As Coronavirus Numbers Rise, CDC Testing Comes Under Fire
New York Times
The coronavirus has exposed problems with diagnostic testing in the United States. The Centers for Disease Control and Prevention failed in its first attempt to mass produce a diagnostic test kit, a discovery made only after officials had shipped hundreds of kits to state laboratories. A replacement took several weeks, and still did not permit state and local laboratories to make final diagnoses. Critics say CDC also imposed such stringent and narrow criteria that Americans would be tested in very few numbers. Trump administration officials on Monday promised a rapid expansion of the country's testing capacities. With the help of private companies and academic centers, as many as a million diagnostic tests could be administered by the end of this week, said FDA Commissioner Stephen Hahn, though many scientists have expressed concern the moves come too late. As of Monday evening, 103 Americans were infected with the coronavirus in the United States. Six deaths have been reported. Dozens of patients, in several states, may have caught the virus in their communities, suggesting that the pathogen already may be circulating locally. "Clearly, there have been problems with rolling out the test," said Thomas Frieden, former director of CDC. "There are a lot of frustrated doctors and patients and health departments." However, Frieden said he thought the situation was improving.
FDA Finalizes Guidances on CLIA Waiver Applications, 510(k) Dual Submissions
Two guidance documents from the Food and Drug Administration (FDA) finalized recommendation for diagnostics makers that want to submit Clinical Laboratories Improvement Amendments (CLIA) waivers for their tests or conduct studies to support dual 510(k) and CLIA waiver by application submissions. Regarding FDA's final guidance on CLIA waiver applications, the agency says: "This final guidance provides additional and updated approaches for demonstrating that a test meets the statutory criteria for waiver and includes FDA's revised thinking regarding 'the appropriate use of comparable performance between a waived user and a moderately complex laboratory user to demonstrate accuracy.'" FDA says the remainder of the guidance is generally unchanged from the 2008 version except for "technical edits for consistency" in other sections. Meanwhile, FDA's final guidance on studies needed to support a dual 510(k) and CLIA waiver by application submission is largely the same as the revised draft version released in 2018. FDA discusses how to submit a dual submission and the study design considerations an in vitro diagnostic test developer should make to support both applications. FDA notes, "Use of the dual 510(k) and CLIA waiver by application pathway is optional; however, FDA believes this pathway is in many instances the least burdensome and fastest approach for manufacturers to obtain a CLIA waiver and at the same time as 510(k) clearance."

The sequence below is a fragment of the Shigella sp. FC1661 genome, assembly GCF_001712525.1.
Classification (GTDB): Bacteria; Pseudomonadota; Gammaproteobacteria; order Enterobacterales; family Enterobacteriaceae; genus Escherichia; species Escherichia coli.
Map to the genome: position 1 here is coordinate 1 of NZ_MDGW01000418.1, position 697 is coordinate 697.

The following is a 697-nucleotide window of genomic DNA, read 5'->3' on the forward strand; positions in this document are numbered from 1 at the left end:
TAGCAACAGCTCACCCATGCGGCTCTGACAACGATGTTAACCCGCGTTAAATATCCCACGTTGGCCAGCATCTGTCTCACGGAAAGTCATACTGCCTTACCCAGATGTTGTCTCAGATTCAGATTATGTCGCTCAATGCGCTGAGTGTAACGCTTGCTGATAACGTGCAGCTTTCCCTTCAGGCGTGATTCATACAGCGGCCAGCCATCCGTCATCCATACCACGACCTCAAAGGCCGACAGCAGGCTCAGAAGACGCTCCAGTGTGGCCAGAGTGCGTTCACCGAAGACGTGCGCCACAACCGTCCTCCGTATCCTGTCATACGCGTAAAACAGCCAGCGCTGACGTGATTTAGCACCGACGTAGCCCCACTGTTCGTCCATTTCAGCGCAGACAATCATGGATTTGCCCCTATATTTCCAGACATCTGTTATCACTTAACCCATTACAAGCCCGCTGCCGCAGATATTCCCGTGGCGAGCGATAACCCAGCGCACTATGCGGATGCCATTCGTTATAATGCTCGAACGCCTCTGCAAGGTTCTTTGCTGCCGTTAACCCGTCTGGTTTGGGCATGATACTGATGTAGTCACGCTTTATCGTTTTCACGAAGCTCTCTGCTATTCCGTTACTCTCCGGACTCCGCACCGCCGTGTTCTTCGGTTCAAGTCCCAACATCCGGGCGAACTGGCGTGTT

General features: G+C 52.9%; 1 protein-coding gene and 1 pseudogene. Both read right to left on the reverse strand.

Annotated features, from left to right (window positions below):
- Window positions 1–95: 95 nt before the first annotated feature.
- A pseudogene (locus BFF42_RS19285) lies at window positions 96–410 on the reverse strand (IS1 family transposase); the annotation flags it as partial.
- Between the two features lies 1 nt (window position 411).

First U.S. Attempt at CRISPR Gene Editing in Cancer Appears Safe
A study published in Science suggests that using the CRISPR-Cas9 gene-editing tool in cancer is safe. Researchers led by Edward Stadtmauer, MD, of the University of Pennsylvania, gathered immune system cells from the patients' blood and used the CRISPR-Cas9 system to remove genes from the cells that might impede the immune system's ability to fight cancer, and engineered T-cells to recognize and attack cancer cells. The team then infused the T-cells back into the patients, and found that they started growing in all of the patients and lasted for up to nine months. The pilot study was intended to monitor safety; more extensive trials will be needed to test for efficacy. At the end of the trial, one patient died from advanced cancer, and the other two were receiving other treatments. One concern with CRISPR-edited cells is that the technique may lead to "off-target" edits in the genome. Study co-author Carl June, MD, an immunologist at the University of Pennsylvania who pioneered CAR-T cell therapy, says the team found two off-target effects. One was a rare change in the DNA code that occurred in 1 in 1,000 of the edited cells, and the other was a chromosome translocation that occurred in fewer than 1.5 percent of the infused cells. The infused cells with these unintended edits did not survive as well as the correctly edited genes, June says. However, he expects that many academic centers and companies will test the technique in other clinical trials.